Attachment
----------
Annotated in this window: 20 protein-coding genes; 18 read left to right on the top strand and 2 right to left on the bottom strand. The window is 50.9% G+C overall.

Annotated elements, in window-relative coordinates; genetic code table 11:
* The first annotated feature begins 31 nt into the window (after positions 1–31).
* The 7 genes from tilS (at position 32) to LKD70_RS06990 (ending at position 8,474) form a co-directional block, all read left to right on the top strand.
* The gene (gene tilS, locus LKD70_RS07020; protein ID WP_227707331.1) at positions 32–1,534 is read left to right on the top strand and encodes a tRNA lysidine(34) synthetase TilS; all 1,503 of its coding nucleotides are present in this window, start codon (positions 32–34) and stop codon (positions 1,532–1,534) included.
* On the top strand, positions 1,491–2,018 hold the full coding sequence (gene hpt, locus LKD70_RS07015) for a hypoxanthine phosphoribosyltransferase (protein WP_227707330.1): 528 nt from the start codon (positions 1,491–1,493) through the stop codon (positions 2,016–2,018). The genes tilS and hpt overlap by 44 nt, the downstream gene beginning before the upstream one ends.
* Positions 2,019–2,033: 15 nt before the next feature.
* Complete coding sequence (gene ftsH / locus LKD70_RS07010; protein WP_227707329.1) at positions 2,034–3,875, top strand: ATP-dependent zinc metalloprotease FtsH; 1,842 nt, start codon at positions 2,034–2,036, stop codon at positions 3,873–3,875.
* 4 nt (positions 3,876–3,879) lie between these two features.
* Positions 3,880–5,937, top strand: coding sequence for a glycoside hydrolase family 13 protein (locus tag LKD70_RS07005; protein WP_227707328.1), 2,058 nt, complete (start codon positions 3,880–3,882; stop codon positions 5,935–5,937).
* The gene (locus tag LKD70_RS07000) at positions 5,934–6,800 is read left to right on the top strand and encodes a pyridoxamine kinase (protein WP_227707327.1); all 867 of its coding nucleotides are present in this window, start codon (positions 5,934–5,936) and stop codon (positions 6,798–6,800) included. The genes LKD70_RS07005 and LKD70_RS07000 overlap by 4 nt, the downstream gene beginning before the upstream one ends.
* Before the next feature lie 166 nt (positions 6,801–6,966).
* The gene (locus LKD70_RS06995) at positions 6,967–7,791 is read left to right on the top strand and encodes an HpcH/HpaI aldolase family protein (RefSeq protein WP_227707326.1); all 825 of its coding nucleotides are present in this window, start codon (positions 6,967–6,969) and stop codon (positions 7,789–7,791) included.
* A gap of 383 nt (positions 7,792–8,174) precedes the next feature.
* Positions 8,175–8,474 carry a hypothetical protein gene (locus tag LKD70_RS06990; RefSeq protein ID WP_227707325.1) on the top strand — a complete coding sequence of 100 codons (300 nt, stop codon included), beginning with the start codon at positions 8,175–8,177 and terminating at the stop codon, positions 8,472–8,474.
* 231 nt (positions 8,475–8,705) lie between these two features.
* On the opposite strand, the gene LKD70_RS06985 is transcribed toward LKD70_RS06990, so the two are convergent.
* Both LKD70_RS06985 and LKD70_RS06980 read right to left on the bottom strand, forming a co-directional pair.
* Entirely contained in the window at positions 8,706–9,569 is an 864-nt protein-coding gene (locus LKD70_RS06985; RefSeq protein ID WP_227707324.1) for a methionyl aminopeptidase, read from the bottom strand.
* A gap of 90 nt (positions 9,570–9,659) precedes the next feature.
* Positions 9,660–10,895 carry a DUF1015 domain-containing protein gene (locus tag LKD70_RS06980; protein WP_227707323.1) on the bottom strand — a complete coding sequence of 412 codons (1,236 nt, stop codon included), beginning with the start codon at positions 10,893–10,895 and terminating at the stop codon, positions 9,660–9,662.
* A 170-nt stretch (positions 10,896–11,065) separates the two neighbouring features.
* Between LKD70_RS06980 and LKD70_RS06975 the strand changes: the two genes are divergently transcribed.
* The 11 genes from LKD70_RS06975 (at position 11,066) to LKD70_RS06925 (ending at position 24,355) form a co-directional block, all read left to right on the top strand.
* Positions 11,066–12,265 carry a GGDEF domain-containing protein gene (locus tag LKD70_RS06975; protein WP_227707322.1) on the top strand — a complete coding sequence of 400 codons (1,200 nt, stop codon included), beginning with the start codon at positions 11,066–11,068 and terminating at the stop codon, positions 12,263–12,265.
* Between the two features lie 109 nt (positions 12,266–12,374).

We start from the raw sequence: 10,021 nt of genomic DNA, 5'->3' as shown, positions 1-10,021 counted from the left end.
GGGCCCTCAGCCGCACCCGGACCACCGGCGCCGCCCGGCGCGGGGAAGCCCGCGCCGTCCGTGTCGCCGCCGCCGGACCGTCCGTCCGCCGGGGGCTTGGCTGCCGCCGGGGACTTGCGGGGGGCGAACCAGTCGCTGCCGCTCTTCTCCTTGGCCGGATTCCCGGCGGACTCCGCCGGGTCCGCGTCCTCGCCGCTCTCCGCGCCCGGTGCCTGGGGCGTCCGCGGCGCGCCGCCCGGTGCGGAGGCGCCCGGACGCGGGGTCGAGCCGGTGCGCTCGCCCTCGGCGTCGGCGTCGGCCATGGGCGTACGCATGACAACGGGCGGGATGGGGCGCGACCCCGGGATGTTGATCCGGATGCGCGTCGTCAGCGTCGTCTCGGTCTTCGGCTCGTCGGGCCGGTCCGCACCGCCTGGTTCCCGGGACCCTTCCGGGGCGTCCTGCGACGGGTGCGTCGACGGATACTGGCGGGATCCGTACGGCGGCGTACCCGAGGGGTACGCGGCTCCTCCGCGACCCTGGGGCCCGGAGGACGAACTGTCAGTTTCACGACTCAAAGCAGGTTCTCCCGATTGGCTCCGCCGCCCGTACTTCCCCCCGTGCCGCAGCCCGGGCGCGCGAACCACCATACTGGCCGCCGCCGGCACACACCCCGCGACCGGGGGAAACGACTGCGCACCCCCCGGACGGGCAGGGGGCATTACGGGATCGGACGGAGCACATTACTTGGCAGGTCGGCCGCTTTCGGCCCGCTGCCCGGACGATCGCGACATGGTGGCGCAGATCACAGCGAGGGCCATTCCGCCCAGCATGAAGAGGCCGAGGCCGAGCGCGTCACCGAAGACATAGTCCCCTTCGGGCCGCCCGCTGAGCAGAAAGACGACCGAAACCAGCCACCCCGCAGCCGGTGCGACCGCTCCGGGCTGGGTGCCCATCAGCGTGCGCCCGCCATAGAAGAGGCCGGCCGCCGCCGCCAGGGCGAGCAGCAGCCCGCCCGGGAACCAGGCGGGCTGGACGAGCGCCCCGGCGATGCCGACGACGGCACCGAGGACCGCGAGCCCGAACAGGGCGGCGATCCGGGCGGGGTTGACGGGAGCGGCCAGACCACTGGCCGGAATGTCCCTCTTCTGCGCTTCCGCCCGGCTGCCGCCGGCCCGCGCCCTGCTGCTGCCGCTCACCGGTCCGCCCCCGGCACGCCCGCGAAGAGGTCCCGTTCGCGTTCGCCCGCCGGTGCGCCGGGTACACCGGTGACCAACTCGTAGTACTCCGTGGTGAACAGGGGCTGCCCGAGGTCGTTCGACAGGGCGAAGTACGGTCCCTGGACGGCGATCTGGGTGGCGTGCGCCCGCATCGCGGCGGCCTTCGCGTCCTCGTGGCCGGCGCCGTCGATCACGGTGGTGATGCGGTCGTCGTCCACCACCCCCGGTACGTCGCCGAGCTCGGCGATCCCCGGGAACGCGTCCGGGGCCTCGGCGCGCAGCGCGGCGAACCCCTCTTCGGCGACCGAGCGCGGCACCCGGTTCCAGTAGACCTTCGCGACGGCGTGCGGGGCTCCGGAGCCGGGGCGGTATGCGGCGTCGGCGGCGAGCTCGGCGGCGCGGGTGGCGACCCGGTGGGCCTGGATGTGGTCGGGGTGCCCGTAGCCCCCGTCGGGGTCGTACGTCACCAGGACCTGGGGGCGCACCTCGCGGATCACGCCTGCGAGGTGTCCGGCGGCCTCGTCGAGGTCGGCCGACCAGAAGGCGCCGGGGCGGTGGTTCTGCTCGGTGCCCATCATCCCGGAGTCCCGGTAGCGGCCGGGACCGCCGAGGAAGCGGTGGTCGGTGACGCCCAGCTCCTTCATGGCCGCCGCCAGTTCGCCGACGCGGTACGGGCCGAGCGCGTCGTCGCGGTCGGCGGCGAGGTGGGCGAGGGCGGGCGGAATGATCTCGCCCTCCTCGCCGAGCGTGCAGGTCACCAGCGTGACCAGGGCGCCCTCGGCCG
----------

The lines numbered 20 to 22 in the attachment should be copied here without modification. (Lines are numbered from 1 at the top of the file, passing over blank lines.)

* A gap of 90 nt (positions 9,570–9,659) precedes the next feature.
* Positions 9,660–10,895 carry a DUF1015 domain-containing protein gene (locus tag LKD70_RS06980; protein WP_227707323.1) on the bottom strand — a complete coding sequence of 412 codons (1,236 nt, stop codon included), beginning with the start codon at positions 10,893–10,895 and terminating at the stop codon, positions 9,660–9,662.
* A 170-nt stretch (positions 10,896–11,065) separates the two neighbouring features.